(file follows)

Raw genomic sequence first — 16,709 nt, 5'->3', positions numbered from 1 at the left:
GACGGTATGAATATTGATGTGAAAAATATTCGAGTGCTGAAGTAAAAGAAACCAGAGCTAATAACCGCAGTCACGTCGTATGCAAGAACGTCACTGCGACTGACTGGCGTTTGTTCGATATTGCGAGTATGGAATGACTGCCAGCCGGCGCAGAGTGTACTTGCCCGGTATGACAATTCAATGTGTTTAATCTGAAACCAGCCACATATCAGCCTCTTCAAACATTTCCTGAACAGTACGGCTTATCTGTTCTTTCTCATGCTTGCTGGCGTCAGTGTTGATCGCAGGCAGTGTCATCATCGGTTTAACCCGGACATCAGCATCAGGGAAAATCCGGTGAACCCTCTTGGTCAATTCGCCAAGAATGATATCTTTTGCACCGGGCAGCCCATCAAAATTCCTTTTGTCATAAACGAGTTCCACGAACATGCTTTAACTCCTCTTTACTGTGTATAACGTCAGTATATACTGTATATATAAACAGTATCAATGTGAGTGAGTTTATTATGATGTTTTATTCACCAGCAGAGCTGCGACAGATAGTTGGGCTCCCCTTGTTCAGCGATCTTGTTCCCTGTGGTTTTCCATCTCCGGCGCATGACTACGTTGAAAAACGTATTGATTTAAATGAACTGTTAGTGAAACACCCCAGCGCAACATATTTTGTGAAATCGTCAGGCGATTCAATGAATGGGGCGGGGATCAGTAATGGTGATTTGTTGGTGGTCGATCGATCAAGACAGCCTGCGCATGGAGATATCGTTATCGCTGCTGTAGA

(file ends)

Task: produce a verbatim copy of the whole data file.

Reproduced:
Raw genomic sequence first — 16,709 nt, 5'->3', positions numbered from 1 at the left:
GACGGTATGAATATTGATGTGAAAAATATTCGAGTGCTGAAGTAAAAGAAACCAGAGCTAATAACCGCAGTCACGTCGTATGCAAGAACGTCACTGCGACTGACTGGCGTTTGTTCGATATTGCGAGTATGGAATGACTGCCAGCCGGCGCAGAGTGTACTTGCCCGGTATGACAATTCAATGTGTTTAATCTGAAACCAGCCACATATCAGCCTCTTCAAACATTTCCTGAACAGTACGGCTTATCTGTTCTTTCTCATGCTTGCTGGCGTCAGTGTTGATCGCAGGCAGTGTCATCATCGGTTTAACCCGGACATCAGCATCAGGGAAAATCCGGTGAACCCTCTTGGTCAATTCGCCAAGAATGATATCTTTTGCACCGGGCAGCCCATCAAAATTCCTTTTGTCATAAACGAGTTCCACGAACATGCTTTAACTCCTCTTTACTGTGTATAACGTCAGTATATACTGTATATATAAACAGTATCAATGTGAGTGAGTTTATTATGATGTTTTATTCACCAGCAGAGCTGCGACAGATAGTTGGGCTCCCCTTGTTCAGCGATCTTGTTCCCTGTGGTTTTCCATCTCCGGCGCATGACTACGTTGAAAAACGTATTGATTTAAATGAACTGTTAGTGAAACACCCCAGCGCAACATATTTTGTGAAATCGTCAGGCGATTCAATGAATGGGGCGGGGATCAGTAATGGTGATTTGTTGGTGGTCGATCGATCAAGACAGCCTGCGCATGGAGATATCGTTATCGCTGCTGTAGA